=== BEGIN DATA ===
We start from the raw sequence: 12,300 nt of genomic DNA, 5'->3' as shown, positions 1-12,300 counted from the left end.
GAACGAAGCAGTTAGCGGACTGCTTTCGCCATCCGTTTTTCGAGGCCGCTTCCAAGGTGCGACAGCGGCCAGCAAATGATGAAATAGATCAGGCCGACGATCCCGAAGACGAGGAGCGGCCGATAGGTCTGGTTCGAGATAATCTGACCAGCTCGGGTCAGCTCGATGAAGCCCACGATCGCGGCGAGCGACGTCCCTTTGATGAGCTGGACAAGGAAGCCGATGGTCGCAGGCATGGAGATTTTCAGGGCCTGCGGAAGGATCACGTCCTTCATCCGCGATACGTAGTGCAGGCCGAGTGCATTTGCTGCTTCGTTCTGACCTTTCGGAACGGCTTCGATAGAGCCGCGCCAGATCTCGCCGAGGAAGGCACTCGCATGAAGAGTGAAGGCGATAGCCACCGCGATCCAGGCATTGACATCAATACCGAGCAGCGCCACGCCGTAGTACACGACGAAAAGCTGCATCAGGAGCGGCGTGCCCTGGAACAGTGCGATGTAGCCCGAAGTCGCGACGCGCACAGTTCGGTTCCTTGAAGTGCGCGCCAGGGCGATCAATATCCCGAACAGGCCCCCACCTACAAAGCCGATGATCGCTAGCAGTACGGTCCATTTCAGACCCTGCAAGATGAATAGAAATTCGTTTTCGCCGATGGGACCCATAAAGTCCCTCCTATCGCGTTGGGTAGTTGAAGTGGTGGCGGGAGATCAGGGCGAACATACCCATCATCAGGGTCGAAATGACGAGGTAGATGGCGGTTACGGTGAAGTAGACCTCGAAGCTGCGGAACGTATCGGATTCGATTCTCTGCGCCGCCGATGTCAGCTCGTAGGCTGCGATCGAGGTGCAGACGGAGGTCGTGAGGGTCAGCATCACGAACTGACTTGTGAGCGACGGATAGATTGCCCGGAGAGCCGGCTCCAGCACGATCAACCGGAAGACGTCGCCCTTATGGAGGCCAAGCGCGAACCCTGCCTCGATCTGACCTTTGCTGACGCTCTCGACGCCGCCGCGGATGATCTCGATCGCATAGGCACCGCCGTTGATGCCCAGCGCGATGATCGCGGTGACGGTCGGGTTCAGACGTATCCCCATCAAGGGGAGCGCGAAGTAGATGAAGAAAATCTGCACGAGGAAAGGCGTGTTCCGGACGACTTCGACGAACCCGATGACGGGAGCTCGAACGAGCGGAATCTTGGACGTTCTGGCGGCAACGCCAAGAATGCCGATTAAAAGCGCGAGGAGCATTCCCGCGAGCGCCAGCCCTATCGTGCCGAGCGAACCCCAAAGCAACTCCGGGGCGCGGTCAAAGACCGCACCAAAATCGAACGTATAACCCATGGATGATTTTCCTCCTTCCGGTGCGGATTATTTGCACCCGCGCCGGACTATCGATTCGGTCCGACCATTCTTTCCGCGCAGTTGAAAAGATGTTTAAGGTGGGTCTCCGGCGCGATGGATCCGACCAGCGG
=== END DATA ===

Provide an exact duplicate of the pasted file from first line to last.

We start from the raw sequence: 12,300 nt of genomic DNA, 5'->3' as shown, positions 1-12,300 counted from the left end.
GAACGAAGCAGTTAGCGGACTGCTTTCGCCATCCGTTTTTCGAGGCCGCTTCCAAGGTGCGACAGCGGCCAGCAAATGATGAAATAGATCAGGCCGACGATCCCGAAGACGAGGAGCGGCCGATAGGTCTGGTTCGAGATAATCTGACCAGCTCGGGTCAGCTCGATGAAGCCCACGATCGCGGCGAGCGACGTCCCTTTGATGAGCTGGACAAGGAAGCCGATGGTCGCAGGCATGGAGATTTTCAGGGCCTGCGGAAGGATCACGTCCTTCATCCGCGATACGTAGTGCAGGCCGAGTGCATTTGCTGCTTCGTTCTGACCTTTCGGAACGGCTTCGATAGAGCCGCGCCAGATCTCGCCGAGGAAGGCACTCGCATGAAGAGTGAAGGCGATAGCCACCGCGATCCAGGCATTGACATCAATACCGAGCAGCGCCACGCCGTAGTACACGACGAAAAGCTGCATCAGGAGCGGCGTGCCCTGGAACAGTGCGATGTAGCCCGAAGTCGCGACGCGCACAGTTCGGTTCCTTGAAGTGCGCGCCAGGGCGATCAATATCCCGAACAGGCCCCCACCTACAAAGCCGATGATCGCTAGCAGTACGGTCCATTTCAGACCCTGCAAGATGAATAGAAATTCGTTTTCGCCGATGGGACCCATAAAGTCCCTCCTATCGCGTTGGGTAGTTGAAGTGGTGGCGGGAGATCAGGGCGAACATACCCATCATCAGGGTCGAAATGACGAGGTAGATGGCGGTTACGGTGAAGTAGACCTCGAAGCTGCGGAACGTATCGGATTCGATTCTCTGCGCCGCCGATGTCAGCTCGTAGGCTGCGATCGAGGTGCAGACGGAGGTCGTGAGGGTCAGCATCACGAACTGACTTGTGAGCGACGGATAGATTGCCCGGAGAGCCGGCTCCAGCACGATCAACCGGAAGACGTCGCCCTTATGGAGGCCAAGCGCGAACCCTGCCTCGATCTGACCTTTGCTGACGCTCTCGACGCCGCCGCGGATGATCTCGATCGCATAGGCACCGCCGTTGATGCCCAGCGCGATGATCGCGGTGACGGTCGGGTTCAGACGTATCCCCATCAAGGGGAGCGCGAAGTAGATGAAGAAAATCTGCACGAGGAAAGGCGTGTTCCGGACGACTTCGACGAACCCGATGACGGGAGCTCGAACGAGCGGAATCTTGGACGTTCTGGCGGCAACGCCAAGAATGCCGATTAAAAGCGCGAGGAGCATTCCCGCGAGCGCCAGCCCTATCGTGCCGAGCGAACCCCAAAGCAACTCCGGGGCGCGGTCAAAGACCGCACCAAAATCGAACGTATAACCCATGGATGATTTTCCTCCTTCCGGTGCGGATTATTTGCACCCGCGCCGGACTATCGATTCGGTCCGACCATTCTTTCCGCGCAGTTGAAAAGATGTTTAAGGTGGGTCTCCGGCGCGATGGATCCGACCAGCGG